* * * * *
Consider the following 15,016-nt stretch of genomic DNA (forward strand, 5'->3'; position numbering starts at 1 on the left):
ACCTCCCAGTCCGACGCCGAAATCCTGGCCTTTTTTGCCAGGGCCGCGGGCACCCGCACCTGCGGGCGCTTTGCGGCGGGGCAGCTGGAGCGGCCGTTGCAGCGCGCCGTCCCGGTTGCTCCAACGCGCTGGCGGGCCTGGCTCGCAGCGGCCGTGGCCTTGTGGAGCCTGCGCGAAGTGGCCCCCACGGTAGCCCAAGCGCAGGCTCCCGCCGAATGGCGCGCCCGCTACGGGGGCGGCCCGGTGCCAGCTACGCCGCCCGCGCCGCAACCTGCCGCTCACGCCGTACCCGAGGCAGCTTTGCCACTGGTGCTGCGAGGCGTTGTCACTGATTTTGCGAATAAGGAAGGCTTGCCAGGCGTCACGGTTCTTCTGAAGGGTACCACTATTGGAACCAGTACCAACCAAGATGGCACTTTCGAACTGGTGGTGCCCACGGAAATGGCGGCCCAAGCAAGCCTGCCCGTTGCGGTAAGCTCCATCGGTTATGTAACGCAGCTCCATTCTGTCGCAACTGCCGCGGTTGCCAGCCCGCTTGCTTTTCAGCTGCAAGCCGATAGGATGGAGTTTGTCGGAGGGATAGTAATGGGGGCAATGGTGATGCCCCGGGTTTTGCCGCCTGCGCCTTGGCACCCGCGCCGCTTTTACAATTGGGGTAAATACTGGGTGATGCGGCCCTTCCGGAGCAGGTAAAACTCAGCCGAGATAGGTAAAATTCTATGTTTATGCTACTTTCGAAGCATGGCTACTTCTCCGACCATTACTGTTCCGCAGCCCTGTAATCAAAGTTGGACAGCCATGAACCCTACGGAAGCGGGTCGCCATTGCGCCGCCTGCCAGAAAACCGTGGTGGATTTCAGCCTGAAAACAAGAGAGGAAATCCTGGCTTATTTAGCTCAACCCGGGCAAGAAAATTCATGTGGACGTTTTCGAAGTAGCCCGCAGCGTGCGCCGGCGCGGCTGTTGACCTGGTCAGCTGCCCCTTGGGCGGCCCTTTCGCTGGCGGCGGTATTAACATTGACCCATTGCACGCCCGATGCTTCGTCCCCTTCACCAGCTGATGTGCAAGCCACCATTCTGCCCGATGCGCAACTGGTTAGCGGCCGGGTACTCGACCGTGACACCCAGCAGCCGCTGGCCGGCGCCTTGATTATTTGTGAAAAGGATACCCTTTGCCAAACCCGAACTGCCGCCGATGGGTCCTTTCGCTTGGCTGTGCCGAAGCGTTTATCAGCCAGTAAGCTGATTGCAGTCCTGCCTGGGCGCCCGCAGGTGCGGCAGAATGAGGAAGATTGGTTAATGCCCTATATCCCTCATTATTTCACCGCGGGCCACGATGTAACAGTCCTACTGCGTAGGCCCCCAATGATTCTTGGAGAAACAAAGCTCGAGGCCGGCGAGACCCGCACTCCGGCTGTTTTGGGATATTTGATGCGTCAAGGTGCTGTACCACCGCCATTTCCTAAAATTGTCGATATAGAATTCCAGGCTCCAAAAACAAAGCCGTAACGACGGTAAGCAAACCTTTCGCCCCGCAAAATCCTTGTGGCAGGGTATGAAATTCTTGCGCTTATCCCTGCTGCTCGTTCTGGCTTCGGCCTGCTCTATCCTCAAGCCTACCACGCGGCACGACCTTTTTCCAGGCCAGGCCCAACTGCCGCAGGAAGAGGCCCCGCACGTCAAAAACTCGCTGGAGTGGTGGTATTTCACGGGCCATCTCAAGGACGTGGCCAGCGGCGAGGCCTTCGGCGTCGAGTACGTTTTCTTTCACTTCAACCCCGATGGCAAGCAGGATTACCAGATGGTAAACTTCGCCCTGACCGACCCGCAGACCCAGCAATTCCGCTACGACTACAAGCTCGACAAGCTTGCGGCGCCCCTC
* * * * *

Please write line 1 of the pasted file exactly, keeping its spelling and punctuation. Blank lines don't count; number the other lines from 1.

Consider the following 15,016-nt stretch of genomic DNA (forward strand, 5'->3'; position numbering starts at 1 on the left):